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Want a Stronger Organization? Start With Volunteer Appreciation



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Think about the last time you donated your time, money, or talents. Did you receive a thank you? Did it feel genuine? 

Were you moved to give again or encourage others to donate their own time, money, or talents?

There are a lot of unknowns in the world of nonprofit leadership, but volunteer appreciation isn’t one of them. 

In fact, in many ways, it’s uniquely straightforward: volunteers want to know their efforts are valued, their time is well-spent, and they’re truly making a difference for a cause they care about. 

We know that volunteers who feel appreciated will contribute more hours than those who don’t. Conversely, volunteers who don't feel appreciated are more likely to quit.

And since volunteer efforts really can make or break the organizations that rely on them, volunteer appreciation is something we definitely want to get right.

Volunteer appreciation is crucial for any nonprofit. In this image, three volunteers in green tshirts work to sort paperwork at a table outdoors.

Volunteer Appreciation 101: How to Show Gratitude

People are motivated by different things. So when thinking about volunteer appreciation for your nonprofit organization, you’ll want to consider a variety of ways to say thanks

For example, asking shy Amanda to stand in front of a group so you can talk about her achievements might be her worst nightmare. Darryl, on the other hand, may love to be recognized in front of family and friends, where he feels he can inspire others.

Having both casual and formal types of recognition will help all of your volunteers feel valued. 

Casual Appreciation Every Day

Everyday acts of appreciation are just that—things you can do every day.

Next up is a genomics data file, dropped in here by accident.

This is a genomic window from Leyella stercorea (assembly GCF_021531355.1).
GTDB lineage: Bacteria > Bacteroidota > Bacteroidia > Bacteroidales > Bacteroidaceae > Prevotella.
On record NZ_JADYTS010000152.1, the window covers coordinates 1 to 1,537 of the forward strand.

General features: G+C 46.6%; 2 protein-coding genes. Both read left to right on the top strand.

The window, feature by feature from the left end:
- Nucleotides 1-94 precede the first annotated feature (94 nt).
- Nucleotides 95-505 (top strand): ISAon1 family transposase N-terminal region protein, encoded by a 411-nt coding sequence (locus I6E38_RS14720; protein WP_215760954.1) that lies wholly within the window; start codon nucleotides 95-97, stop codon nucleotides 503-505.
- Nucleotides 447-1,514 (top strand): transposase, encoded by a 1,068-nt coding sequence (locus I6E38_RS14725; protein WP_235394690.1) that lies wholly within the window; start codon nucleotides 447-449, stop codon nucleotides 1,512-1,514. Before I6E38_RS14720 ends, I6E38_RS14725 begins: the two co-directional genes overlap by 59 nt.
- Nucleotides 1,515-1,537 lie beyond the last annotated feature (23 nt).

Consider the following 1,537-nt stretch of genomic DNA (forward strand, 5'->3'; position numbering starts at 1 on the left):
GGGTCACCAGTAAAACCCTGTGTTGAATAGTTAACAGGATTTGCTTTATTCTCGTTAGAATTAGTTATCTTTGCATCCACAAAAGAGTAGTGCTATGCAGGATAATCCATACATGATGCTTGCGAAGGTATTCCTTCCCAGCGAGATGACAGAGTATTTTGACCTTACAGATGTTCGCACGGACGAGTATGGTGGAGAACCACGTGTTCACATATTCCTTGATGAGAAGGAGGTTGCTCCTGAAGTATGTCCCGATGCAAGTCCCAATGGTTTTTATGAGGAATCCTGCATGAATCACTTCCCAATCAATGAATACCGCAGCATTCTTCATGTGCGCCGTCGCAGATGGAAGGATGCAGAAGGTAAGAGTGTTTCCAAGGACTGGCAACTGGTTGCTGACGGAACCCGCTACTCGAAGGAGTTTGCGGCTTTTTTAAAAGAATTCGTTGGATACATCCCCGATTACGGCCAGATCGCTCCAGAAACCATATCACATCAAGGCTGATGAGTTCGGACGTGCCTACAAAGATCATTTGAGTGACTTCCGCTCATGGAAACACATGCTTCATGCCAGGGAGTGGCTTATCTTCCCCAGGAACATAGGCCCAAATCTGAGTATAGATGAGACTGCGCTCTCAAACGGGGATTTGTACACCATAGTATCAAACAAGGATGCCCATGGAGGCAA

You can think of these a little like random acts of kindness to acknowledge the volunteer’s time. They don’t need to follow a schedule or process.

A few ways you can show gratitude on a day to day basis include:

  • Give personal thank-you notes. Even a quick email can show you noticed and cared about a volunteer’s time and commitment.
  • Plan treats and casual celebrations. Look for key dates like National Volunteer Week and volunteer anniversaries. Grab some treats for the break room and hang up a banner to celebrate your volunteers during these special times. 
  • Introduce them to staff members. This helps staff and volunteers feel more connected and comfortable asking questions or sharing ideas. 

Plan Formal Volunteer Recognition Throughout the Year

Formal volunteer appreciation should be planned into your budget and calendar every year. These are the things your organization does on a regular basis.

Some common examples are:

  • Supply volunteer t-shirts. Give volunteers items they can use or wear at events and around the community. A simple shirt with a logo can help a volunteer feel like they belong and that you care enough to include them.
  • Design a volunteer of the month program. This can be shared on social media or in a newsletter to highlight individuals. Even shy volunteers may appreciate you sharing their contributions with your supporters.
  • Host an annual volunteer celebration. A bigger event like a picnic or gala lets volunteers share their wins with their families. This type of recognition shows volunteers how much their time is valued by the organization. 

There are also a few less common ways to build formal appreciation into your processes:

  • Keep them informed. Adding volunteers to emails will encourage them to share feedback and ideas as valued members of the team. You can even start a volunteer Facebook group where they can get to know other volunteers!
  • Invest in volunteer training. This helps the volunteer and the organization as they continue to improve their skills and learn new tasks to help with. Be sure to ask what volunteers are interested in to keep them excited!
  • Share a volunteer impact report. Show the hours volunteers completed and the impact they had on the organization for the year. Seeing their accomplishments is a great way to encourage volunteers to keep up the good work!  

The Power of Thank You

If you don’t know where to start or don’t have extra funds for events, don’t forget the power of a genuine “thank you”—in person and from the heart!

For more information and resources for nonprofit professionals, join NPO Centric’s membership program. >>